Dark beer-based marinade lowers carcinogen levels, makes barbecue grilled meat healthier, study finds
Jason Rehel | May 13, 2014 | Last Updated: May 13 3:03 PM ET
Alex Brandon/APWhat makes grilling healthier? Smaller cuts, lower heats — and beer? That’s right: Beer… the beverage of choice for backyard barbecues, can help reduce the level of carcinogens in cooked meat if you marinade the meat in it before cooking, a new study has found.
A few years ago, Post dietitian columnist Jennifer Sygo gave us some tips on how to cook on our outdoor grills and still stay on the healthier side of things. Inspired by her tips and new research released in March, we’ve expanded our healthy grilling guide this year:
1. Choose a leaner, thinner cut. This can seem kind of obvious, since smaller, less fatty cuts will have fewer calories, but the other factor involved is cooking time. The longer meat sits on the grill, the higher the rates of carcinogens that build up in the meat while it cooks on high heat.
2. Skewer it. Using these cooking devices isn’t only fun, it also helps with portion control, and they generally require less oil and time on the grill to get that great barbecue taste. It’s also a great way to get veggies into the mix, too.
3. Consider red meat alternatives. Everyone loves a great steak, brisket or burger. But roasted chicken, poached fish, grilled shrimp and squid all produce great grilled results, too, often with fewer calories and more healthy fats. Plus, most fish takes less time to grill, meaning it won’t produce as many PAHs.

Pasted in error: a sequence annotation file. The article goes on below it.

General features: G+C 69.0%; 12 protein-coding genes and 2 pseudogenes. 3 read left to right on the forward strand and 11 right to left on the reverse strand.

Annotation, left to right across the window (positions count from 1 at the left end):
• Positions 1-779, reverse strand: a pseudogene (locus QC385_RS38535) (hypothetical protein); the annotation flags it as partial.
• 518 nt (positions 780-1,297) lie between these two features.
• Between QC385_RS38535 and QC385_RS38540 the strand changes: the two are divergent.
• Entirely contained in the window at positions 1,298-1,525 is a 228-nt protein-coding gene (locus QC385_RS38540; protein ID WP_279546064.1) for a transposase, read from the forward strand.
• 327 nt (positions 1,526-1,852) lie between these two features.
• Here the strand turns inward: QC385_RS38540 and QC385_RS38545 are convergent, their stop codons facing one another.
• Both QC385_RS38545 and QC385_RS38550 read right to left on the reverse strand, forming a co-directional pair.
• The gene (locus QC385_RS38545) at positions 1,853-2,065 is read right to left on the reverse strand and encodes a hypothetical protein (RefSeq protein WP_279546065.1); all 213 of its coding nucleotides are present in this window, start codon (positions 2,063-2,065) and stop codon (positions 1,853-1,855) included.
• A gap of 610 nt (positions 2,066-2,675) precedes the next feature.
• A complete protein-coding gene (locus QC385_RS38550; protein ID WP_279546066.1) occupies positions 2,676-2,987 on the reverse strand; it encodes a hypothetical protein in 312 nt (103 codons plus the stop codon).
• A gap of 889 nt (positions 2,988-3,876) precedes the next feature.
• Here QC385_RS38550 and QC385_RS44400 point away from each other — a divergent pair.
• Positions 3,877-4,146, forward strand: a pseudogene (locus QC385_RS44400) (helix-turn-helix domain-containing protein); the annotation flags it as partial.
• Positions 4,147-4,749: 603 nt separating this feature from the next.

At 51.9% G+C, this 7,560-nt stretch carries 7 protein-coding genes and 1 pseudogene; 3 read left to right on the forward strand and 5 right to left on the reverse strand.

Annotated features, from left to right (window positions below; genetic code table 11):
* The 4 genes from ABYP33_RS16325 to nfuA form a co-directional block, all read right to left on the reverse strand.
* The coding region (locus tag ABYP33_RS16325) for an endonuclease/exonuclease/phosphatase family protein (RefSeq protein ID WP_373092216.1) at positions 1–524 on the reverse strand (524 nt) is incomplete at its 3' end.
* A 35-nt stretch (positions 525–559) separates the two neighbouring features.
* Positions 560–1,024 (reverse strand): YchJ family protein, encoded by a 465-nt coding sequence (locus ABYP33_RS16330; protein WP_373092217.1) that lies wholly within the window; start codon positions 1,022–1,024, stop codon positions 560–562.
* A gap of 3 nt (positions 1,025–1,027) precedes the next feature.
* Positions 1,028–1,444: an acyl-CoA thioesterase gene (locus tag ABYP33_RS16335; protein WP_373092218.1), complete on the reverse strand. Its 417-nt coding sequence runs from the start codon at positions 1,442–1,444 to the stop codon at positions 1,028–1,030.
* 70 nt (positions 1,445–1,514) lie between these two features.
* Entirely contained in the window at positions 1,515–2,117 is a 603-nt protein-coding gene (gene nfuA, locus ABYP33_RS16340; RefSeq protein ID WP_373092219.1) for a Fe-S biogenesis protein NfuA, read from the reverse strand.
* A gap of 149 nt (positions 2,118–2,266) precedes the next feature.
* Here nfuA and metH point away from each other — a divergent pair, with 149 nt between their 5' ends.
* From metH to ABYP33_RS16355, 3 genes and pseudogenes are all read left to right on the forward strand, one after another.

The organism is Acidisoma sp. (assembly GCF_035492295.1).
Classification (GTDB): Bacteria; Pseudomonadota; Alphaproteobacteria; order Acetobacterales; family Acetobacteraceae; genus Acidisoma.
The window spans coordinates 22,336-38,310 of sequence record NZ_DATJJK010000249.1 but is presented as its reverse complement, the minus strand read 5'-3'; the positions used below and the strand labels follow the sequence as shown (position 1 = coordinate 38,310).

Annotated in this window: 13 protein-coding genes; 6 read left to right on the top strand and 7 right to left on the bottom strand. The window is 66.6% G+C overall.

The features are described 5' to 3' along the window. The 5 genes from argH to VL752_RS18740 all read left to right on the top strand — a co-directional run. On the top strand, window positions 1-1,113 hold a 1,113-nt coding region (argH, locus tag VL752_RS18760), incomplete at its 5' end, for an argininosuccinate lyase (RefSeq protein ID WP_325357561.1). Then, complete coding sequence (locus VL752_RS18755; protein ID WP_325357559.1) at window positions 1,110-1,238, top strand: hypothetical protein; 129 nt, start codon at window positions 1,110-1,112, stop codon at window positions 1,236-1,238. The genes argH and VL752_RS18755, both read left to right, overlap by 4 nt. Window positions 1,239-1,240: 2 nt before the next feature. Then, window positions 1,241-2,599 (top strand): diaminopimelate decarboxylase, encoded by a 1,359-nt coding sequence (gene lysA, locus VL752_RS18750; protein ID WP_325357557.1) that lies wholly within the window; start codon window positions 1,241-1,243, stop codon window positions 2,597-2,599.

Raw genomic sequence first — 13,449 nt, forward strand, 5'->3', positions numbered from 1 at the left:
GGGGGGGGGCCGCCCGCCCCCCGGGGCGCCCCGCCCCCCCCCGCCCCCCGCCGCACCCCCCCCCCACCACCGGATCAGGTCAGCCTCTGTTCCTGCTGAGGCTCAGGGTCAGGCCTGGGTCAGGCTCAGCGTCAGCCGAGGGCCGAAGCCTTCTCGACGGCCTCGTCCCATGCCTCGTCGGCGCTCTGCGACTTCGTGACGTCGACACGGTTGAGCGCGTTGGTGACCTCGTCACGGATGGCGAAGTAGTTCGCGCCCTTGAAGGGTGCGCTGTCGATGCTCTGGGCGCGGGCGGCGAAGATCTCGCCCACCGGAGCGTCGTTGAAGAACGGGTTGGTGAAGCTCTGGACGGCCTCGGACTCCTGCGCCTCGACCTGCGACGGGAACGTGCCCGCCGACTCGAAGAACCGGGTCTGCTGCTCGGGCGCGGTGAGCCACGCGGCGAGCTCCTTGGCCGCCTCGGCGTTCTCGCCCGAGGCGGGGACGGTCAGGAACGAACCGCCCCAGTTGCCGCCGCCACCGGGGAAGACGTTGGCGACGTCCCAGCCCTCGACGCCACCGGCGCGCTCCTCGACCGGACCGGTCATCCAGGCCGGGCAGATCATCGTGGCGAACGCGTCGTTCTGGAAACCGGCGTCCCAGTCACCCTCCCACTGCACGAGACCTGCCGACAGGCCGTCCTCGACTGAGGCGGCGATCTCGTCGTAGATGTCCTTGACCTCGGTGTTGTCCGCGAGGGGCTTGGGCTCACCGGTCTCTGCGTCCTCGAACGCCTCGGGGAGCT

4. Clean your grill regularly. While this is a no-brainer when it comes to prolonging the life of your barbecue itself, it can also help keep the grilling process cleaner and possibly help your meal produce fewer carcinogens.
5. Cook meat at lower temperatures. With roasts or rotisserie attachments, this is easy to do since cooking times are much longer, but it is still possible to make a perfect burger that takes a little longer, but produces fewer PAHs because it’s cooked on a grill that’s set to medium-low heat vs. medium high. Plus, this is a great way to experiment with flavourings, sauces, etc.
Beer makes every barbecue better? You bet it does. But better for your body, too? Sure, why not?
Before you wash that thick, juicy steak down with your favourite craft lager or ale this spring and summer, consider dunking the meat in a seasoning concoction that includes said ale or lager. Why? Simple: a new study released earlier this spring suggests that beer-based marinades help reduce the formation of potentially harmful substances in grilled meats. The study appeared in the American Chemical Society’s Journal of Agricultural and Food Chemistry in March.
Researchers (those lucky scientists) tested out three examples: grilled samples of pork marinated for four hours in Pilsner beer, non-alcoholic Pilsner beer or a black ale, cooking their samples to well-done on a charcoal grill. OK, those are extreme conditions (who cooks meat on the ‘cue to “well done?) but the results they found at the beer bath limiting the formation of polycyclic aromatic hydrocarbons (PAHs), which form when meat is cooked at high temperatures, were very encouraging. PAHs are linked to a higher incidence of colorectal cancer, and are also common in car exhaust and cigarette smoke.
The black ale had the most pronounced effects, “reducing the levels of eight major PAHs by more than half compared with unmarinated pork.”
It’s been known for some time that beer, wine or tea marinades help reduce potential carcinogen levels in cooked meat, but little was known about how different beer marinades affect PAH levels, until now.
“The intake of beer marinated meat can be a suitable mitigation strategy” against the harmful PAH compounds, researchers said.